Frequently Asked Questions
Q: What makes SonoAlti G2 different from other altimeters?
A: SonoAlti G2 logs a practically unlimited number of of jumps and is far more durable than other audibles on the market. It allows you to set up to five presets with unlimited alarms for ascent, freefall, and canopy and these presets are then selectable on the device itself.
Q: I'm a wingsuiter. What are your recommendations for setting SonoAlti G2?
A: FDS recommends lowering the freefall threshold under "Main" settings from 80 mph to something like 30 mph, depending on the size of one's suit and weight. It can also be a good idea to "Disable Freefall Alerts Below" something like 2000 feet, so that no freefall alerts and alarms are triggered below this; this ensures that one only sees canopy alerts and alarms below this altitude. This will also give one a more accurate assessment of freefall time in one's logbook.
Q: I'm a swooper. What are your recommendations for setting SonoAlti G2?
A: FDS recommends raising the freefall threshold under "Main" settings from 80 mph to something like 100 mph, depending on the size of one's canopy and wing loading. As for wingsuiting, it can be a good idea to "Disable Freefall Alerts Below" something like 2000 feet, so that no freefall alerts and alarms are triggered below this; this ensures that one only sees canopy alerts and alarms below this altitude. This will also give one a more accurate assessment of freefall time in one's logbook.
Q: How long does the battery last?
A: This will depend on how often the altimeter is used as well as where it is stored. If the altimeter is often in a moving car in hilly territory, the battery will drain a bit more quickly. Generally speaking, the user should be able to get approximately 250 jumps on the unit before it needs to be recharged. When stored charged, the battery can last as long as two months. The units should be able to get approximately 300-400 charge cycles without significantly affecting battery life.
Q: Can I set the altimeter on the way to altitude?
A: Yes, one can select presets by holding the top button. One can also use the FDS Altis app in the aircraft (not recommended) as long as Bluetooth mode is off before exiting the aircraft.
Q: How many jumps does it log?
A: SonoAlti G2 can log hundreds of jumps before needing to sync to the cloud, but it is recommended to sync often to avoid logging errors.
Q: Does SonoAlti G2 have GPS?
A: SonoAlti G2 does not have GPS as that would reduce the battery life greatly.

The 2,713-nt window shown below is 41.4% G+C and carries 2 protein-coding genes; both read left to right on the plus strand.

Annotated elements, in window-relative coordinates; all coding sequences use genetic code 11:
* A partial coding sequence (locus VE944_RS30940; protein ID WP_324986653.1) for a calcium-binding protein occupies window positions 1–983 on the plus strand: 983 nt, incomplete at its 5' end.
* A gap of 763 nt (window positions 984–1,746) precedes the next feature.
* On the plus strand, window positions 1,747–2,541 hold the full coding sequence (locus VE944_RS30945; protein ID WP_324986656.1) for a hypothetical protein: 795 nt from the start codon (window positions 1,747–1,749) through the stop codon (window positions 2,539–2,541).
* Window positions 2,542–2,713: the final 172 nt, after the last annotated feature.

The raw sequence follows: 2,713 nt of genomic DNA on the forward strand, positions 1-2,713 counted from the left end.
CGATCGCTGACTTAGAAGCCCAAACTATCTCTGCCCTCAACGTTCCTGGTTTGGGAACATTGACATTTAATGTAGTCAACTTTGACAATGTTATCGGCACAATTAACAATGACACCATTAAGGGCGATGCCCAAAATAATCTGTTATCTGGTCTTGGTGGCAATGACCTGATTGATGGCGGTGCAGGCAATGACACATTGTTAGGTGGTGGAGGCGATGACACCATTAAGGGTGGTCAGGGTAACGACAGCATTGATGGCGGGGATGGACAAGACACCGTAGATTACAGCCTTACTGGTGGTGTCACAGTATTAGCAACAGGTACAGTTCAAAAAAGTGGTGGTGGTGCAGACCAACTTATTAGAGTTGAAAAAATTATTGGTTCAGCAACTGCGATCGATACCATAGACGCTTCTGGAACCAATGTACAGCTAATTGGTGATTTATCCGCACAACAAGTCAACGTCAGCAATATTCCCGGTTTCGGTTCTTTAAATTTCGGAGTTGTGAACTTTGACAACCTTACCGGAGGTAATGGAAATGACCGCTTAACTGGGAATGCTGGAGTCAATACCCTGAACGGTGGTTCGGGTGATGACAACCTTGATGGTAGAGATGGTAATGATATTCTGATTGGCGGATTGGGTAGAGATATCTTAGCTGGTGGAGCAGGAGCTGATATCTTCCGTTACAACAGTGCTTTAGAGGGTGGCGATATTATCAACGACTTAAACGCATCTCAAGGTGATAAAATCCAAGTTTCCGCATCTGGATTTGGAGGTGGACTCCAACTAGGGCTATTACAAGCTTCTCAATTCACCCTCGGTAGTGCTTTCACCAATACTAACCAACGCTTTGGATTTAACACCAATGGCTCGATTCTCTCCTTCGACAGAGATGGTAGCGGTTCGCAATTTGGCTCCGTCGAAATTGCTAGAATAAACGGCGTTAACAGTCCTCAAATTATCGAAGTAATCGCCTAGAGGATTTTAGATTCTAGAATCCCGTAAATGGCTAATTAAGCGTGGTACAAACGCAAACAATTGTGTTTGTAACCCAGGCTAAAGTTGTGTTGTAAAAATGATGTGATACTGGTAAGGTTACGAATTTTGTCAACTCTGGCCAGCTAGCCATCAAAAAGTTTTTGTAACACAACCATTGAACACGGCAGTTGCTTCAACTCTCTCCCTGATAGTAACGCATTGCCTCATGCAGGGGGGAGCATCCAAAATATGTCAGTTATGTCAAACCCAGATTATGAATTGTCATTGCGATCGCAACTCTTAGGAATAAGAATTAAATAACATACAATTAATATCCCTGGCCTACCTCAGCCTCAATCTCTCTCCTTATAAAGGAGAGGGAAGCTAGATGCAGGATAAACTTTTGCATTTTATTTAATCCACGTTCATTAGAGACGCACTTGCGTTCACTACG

Q: What helmets does it fit?
A: SonoAlti G2 fits almost any skydiving helmet that has an audible port. The Kiss helmet requires an adapter that can be purchased.
Q: Does my mobile device need to be connected to the altimeter for it to work?
A: No, in fact, Bluetooth mode must be off for the altimeter to work.
Q: Do I need Wi-Fi (or an Internet connection) to connect to the altimeter?
A: No, but a Wi-Fi signal is necessary to log in to FDS Logbook and sync to the cloud.
Q: Why do my freefall speed graphs look so spiky?
A: SonoAlti G2 (and all barometric altimeters) read altitude based on air pressure. This means that if you change body positions, or are flying in someone's burble, there will be some inconsistencies in altitude readings. These inconsistencies cause the spikiness in the vertical speed graphs. Even the most advanced barometric altimeter in the world would be susceptible to this issue. If you are using the device purely for data tracking, the cleanest data is usually obtained with the altimeter located on one's ankle.
Q: Is SonoAlti G2 water resistent?
A: SonoAlti G2 is highly water resistant, but not waterproof.
Q: Is there a differentiation between canopy and freefall alarms?
A: Yes. SonoAlti G2 differentiates between the three types of alarms: ascent, freefall, and canopy.
Q: I notice some deviation between my wrist-mounted altimeter and my SonoAlti G2. Is this normal? Which is correct?
A: Yes. Because barometric altimeters are subject to wakes and burbles, their placement can affect their readings. Which is closer in accuracy will depend on the type of jump you are doing and how you have the altimeters mounted. In most cases, the deviation is not larger than a couple hundred feet at the very most. If the deviation is more, see whether the altimeters are at least synchronized during ascent in the plane and go from there. If they are synchronized in the plane or under canopy but not in freefall, then the placement of the altimeters is certainly affecting their synchronization in freefall. Altimeters placed in a wake will read higher than those in clean air. So if you are, for example, sit-flying or doing a tandem, it isn't an unlikely possibility that your altimeter is being subjected to a significant burble.
Q: Does Freefall Data Systems LLC collect data from its customers?
A: Nothing other than the information required to ship and provide a warranty to our customers. We respect our customer's privacy: Freefall Data Systems LLC's philosophy is that if a customer bought our product, then the data gathered with it should belong to them.